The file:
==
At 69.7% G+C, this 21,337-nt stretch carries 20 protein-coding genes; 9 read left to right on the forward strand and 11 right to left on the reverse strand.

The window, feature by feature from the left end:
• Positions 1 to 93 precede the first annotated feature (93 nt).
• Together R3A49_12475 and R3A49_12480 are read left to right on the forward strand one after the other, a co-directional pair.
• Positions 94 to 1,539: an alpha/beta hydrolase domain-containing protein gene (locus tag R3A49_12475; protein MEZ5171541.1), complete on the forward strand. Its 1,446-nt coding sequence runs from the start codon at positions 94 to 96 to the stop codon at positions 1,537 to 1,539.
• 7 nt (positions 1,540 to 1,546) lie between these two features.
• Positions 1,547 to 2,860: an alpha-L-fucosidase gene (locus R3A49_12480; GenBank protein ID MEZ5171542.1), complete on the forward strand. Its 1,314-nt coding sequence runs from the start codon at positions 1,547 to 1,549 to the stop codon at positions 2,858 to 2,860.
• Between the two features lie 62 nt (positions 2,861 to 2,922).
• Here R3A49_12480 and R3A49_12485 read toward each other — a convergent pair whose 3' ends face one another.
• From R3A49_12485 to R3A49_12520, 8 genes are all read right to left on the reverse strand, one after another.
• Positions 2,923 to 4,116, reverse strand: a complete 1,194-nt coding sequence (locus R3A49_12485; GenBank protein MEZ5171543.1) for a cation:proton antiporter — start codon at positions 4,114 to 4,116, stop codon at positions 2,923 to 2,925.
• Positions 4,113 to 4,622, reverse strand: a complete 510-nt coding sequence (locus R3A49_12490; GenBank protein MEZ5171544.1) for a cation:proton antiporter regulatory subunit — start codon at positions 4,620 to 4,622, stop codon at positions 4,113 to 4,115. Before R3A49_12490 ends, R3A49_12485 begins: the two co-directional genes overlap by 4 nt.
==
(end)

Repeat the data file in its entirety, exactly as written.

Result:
At 69.7% G+C, this 21,337-nt stretch carries 20 protein-coding genes; 9 read left to right on the forward strand and 11 right to left on the reverse strand.

The window, feature by feature from the left end:
• Positions 1 to 93 precede the first annotated feature (93 nt).
• Together R3A49_12475 and R3A49_12480 are read left to right on the forward strand one after the other, a co-directional pair.
• Positions 94 to 1,539: an alpha/beta hydrolase domain-containing protein gene (locus tag R3A49_12475; protein MEZ5171541.1), complete on the forward strand. Its 1,446-nt coding sequence runs from the start codon at positions 94 to 96 to the stop codon at positions 1,537 to 1,539.
• 7 nt (positions 1,540 to 1,546) lie between these two features.
• Positions 1,547 to 2,860: an alpha-L-fucosidase gene (locus R3A49_12480; GenBank protein ID MEZ5171542.1), complete on the forward strand. Its 1,314-nt coding sequence runs from the start codon at positions 1,547 to 1,549 to the stop codon at positions 2,858 to 2,860.
• Between the two features lie 62 nt (positions 2,861 to 2,922).
• Here R3A49_12480 and R3A49_12485 read toward each other — a convergent pair whose 3' ends face one another.
• From R3A49_12485 to R3A49_12520, 8 genes are all read right to left on the reverse strand, one after another.
• Positions 2,923 to 4,116, reverse strand: a complete 1,194-nt coding sequence (locus R3A49_12485; GenBank protein MEZ5171543.1) for a cation:proton antiporter — start codon at positions 4,114 to 4,116, stop codon at positions 2,923 to 2,925.
• Positions 4,113 to 4,622, reverse strand: a complete 510-nt coding sequence (locus R3A49_12490; GenBank protein MEZ5171544.1) for a cation:proton antiporter regulatory subunit — start codon at positions 4,620 to 4,622, stop codon at positions 4,113 to 4,115. Before R3A49_12490 ends, R3A49_12485 begins: the two co-directional genes overlap by 4 nt.